07 May 2021

A Failed State in the Making

How Zimbabwe’s Constitutional Amendment bill No.2, 2019 constrains judicial independence

Zimbabwe’s new constitution is barely eight years old but has already been dismantled by the 3-year-old ‘new dispensation government’ under the Zimbabwe African National Party-Patriotic Front Party (ZANU-PF). It was approved by an overwhelming majority of citizens in a 2013 referendum after four years of successful negotiations between the three major political parties. Zimbabwe has a bicameral system and the ruling party, ZANU-PF enjoys a two-thirds majority in the National Assembly. Based on proportional representation, ZANU-PF also enjoys a strong majority in the Senate-House.

On  4 May 2021, the Senate house in Zimbabwe approved the  Constitutional Amendment No.2, 2019 with a two-thirds majority. This was after the National Assembly voted for the bill on 20 April 2021. The bill is now on its way to the executive for signature and incorporation into the constitution. However, the bill features many anomalies which this blog aims to look into, specifically three clauses linked to judicial independence and the prosecutor general’s appointment. The future of democracy and the rule of law looks gloomy for Zimbabwe. Besides the danger of having a one-party state, the judicial independence has been further plunged into a deep hole. Zimbabwe can be classified as a failing state in the making.

Background of introducing a new Constitution in Zimbabwe

After a 15  year  war of liberation, Zimbabwe’s first constitution was adopted at Lancaster house in Britain in1979, following settlement negotiations. But this constitution fell short of addressing the land reform issue. In February 2000, the Robert Mugabe led government saw it fit to replace this constitution with a new constitution that legitimized land expropriation without compensation by having Zimbabwe’s first constitutional referendum. Already grappling with economic inflation and angry urban citizens frustrated by the bad shape of the economy, the majority of citizens voted “No” to this new constitution. A few months later, in the June 2000 election, ZANU-PF performed dismally by its standards, but with 48.8 percent of votes still held a slight majority in parliament.

Eight years later ZANU-PF received 45.94 percent of the parliament seats in elections marred by intimidation and beatings on mostly opposition supporters in both the urban and rural areas. This resulted in mediated negotiations by the leaders of the three main political parties for political power-sharing that gave birth to the first Government of National Unity  (GNU). Part of the GNU agreement was that a new constitution would be drafted, with vigorous public consultation and representatives from all political parties in the drafting process. In 2013, 94.49 percent of Zimbabweans voted in the affirmative in a referendum for this new constitution.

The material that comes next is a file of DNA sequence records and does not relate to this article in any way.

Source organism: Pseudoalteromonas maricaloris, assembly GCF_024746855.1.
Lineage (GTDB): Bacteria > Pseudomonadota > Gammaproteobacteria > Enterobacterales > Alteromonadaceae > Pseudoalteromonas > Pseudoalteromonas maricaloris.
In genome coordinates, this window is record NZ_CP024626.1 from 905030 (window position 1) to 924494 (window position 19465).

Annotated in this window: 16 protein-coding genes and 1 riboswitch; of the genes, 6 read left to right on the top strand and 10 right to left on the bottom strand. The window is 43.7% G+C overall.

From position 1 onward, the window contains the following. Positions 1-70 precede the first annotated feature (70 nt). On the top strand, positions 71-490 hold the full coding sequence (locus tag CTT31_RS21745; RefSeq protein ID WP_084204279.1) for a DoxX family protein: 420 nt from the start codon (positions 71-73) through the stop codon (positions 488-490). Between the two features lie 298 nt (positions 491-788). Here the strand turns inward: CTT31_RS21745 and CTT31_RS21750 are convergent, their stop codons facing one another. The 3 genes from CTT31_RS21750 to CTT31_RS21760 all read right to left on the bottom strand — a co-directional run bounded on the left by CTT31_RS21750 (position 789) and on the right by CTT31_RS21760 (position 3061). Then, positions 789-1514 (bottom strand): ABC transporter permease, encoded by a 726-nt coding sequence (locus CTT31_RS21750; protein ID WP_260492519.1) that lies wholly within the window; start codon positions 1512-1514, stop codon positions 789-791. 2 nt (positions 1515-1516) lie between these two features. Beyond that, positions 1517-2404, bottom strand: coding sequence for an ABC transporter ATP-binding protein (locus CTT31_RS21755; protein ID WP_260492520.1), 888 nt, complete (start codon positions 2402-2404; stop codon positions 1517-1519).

Dismissal of First constitutional amendment No.1 Bill, 2017

In the same year of the constitutional referendum of 2013, general and presidential elections were concurrently held and ZANU-PF won 62 percent of the total votes. In its 4 years of ruling, the ZANU-PF lead government launched its intentions to amend the constitution by introducing Constitutional amendment No.1 bill, 2017. Although receiving 67 percent of votes in the National assembly to make the amendments, this was dismissed in favour of the applicants opposing such amendments in the Constitutional Court case of Gonese and Another v National Parliament of Zimbabwe on 31 March 2020.  Amongst other reasons, the Con-Court held that this intended constitutional amendment fell short by one vote in the Senate-House to make it a two-third majority vote.  The Con-Court suspended the decision for the senate to vote afresh after 180 days. However, before the judgement was delivered by court, the Minister of Justice in 2019 had already initiated Constitutional Amendment No 2 bill, 2019. And the speaker of parliament published it in the government gazette on 17 January 2020.  Public consultations were not done properly over the course of 2020 with very little awareness or understanding from the public on what the new bill entailed.

Zimbabwe had undergone its first elections on 30 July 2018 under the new dispensation government that ousted former president Robert Mugabe in a military coup disguised as an operation to restore legacy on 15 November 2017. Coming to their senses of facing another embarrassing defeat, three opposition parties formed a coalition of opposition with several other newly formed parties for the July 2018  general and presidential election. But, ZANU-PF won these 2018 elections securing a two-thirds majority in the National Assembly. And based on proportional representation, ZANU-PF attained a majority in the Senate House. The weakened opposition coalition party is no match to a strengthened ZANU-PF.

Implications and critical assessment of constitutional amendment Bill no.2, 2019